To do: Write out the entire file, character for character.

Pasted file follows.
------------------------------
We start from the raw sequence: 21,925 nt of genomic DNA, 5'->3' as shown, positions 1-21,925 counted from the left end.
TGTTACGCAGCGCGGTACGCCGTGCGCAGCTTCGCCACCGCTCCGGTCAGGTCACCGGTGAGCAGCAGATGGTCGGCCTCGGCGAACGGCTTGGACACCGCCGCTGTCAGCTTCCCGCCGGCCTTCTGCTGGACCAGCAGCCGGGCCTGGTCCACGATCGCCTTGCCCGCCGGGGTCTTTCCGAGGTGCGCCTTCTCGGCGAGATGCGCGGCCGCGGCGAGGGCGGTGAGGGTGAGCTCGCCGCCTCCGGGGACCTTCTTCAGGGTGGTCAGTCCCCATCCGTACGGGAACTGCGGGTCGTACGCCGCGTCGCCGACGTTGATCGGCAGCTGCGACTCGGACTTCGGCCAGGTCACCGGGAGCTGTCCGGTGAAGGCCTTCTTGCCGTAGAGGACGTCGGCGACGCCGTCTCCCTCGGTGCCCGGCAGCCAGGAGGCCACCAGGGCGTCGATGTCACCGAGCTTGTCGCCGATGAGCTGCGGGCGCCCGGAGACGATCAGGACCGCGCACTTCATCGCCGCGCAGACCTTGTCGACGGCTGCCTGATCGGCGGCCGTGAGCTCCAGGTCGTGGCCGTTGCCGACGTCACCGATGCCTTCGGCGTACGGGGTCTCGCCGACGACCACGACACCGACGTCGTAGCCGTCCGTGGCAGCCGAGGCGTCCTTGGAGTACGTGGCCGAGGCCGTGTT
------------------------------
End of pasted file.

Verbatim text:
We start from the raw sequence: 21,925 nt of genomic DNA, 5'->3' as shown, positions 1-21,925 counted from the left end.
TGTTACGCAGCGCGGTACGCCGTGCGCAGCTTCGCCACCGCTCCGGTCAGGTCACCGGTGAGCAGCAGATGGTCGGCCTCGGCGAACGGCTTGGACACCGCCGCTGTCAGCTTCCCGCCGGCCTTCTGCTGGACCAGCAGCCGGGCCTGGTCCACGATCGCCTTGCCCGCCGGGGTCTTTCCGAGGTGCGCCTTCTCGGCGAGATGCGCGGCCGCGGCGAGGGCGGTGAGGGTGAGCTCGCCGCCTCCGGGGACCTTCTTCAGGGTGGTCAGTCCCCATCCGTACGGGAACTGCGGGTCGTACGCCGCGTCGCCGACGTTGATCGGCAGCTGCGACTCGGACTTCGGCCAGGTCACCGGGAGCTGTCCGGTGAAGGCCTTCTTGCCGTAGAGGACGTCGGCGACGCCGTCTCCCTCGGTGCCCGGCAGCCAGGAGGCCACCAGGGCGTCGATGTCACCGAGCTTGTCGCCGATGAGCTGCGGGCGCCCGGAGACGATCAGGACCGCGCACTTCATCGCCGCGCAGACCTTGTCGACGGCTGCCTGATCGGCGGCCGTGAGCTCCAGGTCGTGGCCGTTGCCGACGTCACCGATGCCTTCGGCGTACGGGGTCTCGCCGACGACCACGACACCGACGTCGTAGCCGTCCGTGGCAGCCGAGGCGTCCTTGGAGTACGTGGCCGAGGCCGTGTT